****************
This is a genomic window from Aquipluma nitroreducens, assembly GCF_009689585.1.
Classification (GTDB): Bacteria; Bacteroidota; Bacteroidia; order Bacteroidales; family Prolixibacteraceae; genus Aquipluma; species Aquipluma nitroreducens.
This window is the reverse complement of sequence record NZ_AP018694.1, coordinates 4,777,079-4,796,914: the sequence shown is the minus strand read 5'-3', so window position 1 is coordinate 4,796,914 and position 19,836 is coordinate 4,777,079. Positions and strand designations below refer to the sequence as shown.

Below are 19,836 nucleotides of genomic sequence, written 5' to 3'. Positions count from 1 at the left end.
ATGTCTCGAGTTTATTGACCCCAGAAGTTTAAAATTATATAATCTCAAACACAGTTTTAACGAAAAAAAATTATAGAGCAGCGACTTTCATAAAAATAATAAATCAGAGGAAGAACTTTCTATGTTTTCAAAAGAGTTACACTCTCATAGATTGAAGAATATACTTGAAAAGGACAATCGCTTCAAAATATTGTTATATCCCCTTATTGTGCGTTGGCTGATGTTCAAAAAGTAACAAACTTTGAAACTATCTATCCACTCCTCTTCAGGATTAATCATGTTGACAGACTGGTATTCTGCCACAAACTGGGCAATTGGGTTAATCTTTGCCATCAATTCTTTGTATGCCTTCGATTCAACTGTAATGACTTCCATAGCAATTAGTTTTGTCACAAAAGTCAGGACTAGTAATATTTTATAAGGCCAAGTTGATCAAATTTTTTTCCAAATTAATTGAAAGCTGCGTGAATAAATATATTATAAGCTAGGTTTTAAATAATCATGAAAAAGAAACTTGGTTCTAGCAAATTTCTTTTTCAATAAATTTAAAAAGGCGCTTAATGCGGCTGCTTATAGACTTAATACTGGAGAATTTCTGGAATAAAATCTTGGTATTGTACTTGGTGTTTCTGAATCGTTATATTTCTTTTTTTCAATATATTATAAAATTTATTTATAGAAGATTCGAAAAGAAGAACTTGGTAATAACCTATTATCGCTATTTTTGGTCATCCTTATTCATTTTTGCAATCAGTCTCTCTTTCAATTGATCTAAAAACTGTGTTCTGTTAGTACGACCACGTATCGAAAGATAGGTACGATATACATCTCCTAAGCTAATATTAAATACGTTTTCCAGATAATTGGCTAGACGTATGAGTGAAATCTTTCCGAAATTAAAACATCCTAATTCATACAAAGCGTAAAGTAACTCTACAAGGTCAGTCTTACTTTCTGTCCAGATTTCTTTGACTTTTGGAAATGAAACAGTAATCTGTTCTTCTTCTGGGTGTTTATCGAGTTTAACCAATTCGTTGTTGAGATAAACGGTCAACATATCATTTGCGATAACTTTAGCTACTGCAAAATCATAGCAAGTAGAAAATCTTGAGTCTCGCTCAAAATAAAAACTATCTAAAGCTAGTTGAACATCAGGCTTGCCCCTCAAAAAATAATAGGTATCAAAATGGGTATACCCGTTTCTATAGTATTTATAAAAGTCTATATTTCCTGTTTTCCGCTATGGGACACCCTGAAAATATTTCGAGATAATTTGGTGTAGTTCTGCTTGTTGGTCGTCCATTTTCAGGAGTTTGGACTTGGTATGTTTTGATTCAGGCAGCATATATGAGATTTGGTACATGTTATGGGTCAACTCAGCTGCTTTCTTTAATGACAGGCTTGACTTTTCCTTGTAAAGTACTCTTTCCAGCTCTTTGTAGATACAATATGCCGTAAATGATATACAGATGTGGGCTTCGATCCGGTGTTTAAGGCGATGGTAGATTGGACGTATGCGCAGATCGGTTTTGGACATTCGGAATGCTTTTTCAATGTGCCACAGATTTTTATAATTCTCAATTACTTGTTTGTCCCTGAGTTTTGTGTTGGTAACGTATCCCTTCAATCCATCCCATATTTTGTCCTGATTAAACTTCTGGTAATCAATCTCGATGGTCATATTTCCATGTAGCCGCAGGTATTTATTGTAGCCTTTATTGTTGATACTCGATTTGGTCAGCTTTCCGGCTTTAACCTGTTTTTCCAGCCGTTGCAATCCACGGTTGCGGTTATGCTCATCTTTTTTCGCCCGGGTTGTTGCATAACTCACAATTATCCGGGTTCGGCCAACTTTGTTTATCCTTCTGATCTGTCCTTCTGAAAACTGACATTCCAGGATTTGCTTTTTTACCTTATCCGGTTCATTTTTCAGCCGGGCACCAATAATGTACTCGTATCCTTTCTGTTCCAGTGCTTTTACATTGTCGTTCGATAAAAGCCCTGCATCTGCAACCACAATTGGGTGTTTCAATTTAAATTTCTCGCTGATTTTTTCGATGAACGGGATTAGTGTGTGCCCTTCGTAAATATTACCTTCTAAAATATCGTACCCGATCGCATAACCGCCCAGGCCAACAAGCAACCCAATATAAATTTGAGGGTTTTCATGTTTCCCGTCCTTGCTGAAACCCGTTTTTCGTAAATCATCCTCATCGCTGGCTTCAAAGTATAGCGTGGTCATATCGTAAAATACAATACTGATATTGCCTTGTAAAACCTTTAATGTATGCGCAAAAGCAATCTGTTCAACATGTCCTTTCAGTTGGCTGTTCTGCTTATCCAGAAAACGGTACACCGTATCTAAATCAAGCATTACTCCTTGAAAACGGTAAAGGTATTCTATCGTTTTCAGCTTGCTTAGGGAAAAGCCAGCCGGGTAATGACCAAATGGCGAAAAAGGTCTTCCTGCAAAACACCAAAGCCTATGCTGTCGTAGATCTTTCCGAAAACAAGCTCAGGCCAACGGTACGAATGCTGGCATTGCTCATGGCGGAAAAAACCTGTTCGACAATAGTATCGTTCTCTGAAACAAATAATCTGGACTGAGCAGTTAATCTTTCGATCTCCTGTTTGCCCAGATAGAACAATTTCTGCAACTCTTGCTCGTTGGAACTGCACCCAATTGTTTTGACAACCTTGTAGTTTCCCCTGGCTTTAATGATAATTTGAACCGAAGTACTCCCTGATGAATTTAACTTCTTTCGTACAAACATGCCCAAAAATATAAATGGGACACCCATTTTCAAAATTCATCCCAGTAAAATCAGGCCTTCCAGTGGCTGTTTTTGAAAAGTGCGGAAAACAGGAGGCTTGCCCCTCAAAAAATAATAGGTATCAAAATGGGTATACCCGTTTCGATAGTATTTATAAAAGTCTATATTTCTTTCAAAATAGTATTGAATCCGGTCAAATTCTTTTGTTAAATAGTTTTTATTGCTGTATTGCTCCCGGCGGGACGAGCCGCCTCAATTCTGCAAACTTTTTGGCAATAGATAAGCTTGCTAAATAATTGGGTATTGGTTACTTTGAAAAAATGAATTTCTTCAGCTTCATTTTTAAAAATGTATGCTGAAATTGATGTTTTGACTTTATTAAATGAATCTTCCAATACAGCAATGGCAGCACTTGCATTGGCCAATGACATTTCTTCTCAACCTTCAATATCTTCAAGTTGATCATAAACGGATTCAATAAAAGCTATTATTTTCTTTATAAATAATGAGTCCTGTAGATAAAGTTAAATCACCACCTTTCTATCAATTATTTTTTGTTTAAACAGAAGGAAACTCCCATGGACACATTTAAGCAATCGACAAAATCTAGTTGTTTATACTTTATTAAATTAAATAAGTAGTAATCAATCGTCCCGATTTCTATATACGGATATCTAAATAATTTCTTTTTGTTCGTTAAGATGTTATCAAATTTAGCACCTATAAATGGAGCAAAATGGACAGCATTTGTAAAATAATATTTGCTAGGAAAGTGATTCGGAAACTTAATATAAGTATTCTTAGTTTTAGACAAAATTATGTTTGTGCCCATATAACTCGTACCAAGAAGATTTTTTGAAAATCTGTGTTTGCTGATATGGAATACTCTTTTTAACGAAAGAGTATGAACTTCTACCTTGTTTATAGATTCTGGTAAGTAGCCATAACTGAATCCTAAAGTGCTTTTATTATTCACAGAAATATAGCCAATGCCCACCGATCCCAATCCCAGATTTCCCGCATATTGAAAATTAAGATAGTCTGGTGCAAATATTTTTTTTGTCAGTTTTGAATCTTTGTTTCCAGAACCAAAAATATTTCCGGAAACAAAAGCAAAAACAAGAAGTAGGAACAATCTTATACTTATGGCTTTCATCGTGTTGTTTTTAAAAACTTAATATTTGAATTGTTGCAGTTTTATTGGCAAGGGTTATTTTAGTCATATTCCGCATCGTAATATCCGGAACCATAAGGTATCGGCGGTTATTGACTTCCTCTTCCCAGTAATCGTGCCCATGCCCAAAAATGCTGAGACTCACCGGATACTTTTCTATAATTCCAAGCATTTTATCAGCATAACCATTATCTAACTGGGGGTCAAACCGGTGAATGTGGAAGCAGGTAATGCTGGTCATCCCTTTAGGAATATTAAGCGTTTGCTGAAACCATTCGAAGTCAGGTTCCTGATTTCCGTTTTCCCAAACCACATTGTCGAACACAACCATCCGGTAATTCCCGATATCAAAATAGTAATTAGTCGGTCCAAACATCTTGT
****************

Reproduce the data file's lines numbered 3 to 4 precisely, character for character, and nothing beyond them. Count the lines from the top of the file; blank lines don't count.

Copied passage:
This window is the reverse complement of sequence record NZ_AP018694.1, coordinates 4,777,079-4,796,914: the sequence shown is the minus strand read 5'-3', so window position 1 is coordinate 4,796,914 and position 19,836 is coordinate 4,777,079. Positions and strand designations below refer to the sequence as shown.

Below are 19,836 nucleotides of genomic sequence, written 5' to 3'. Positions count from 1 at the left end.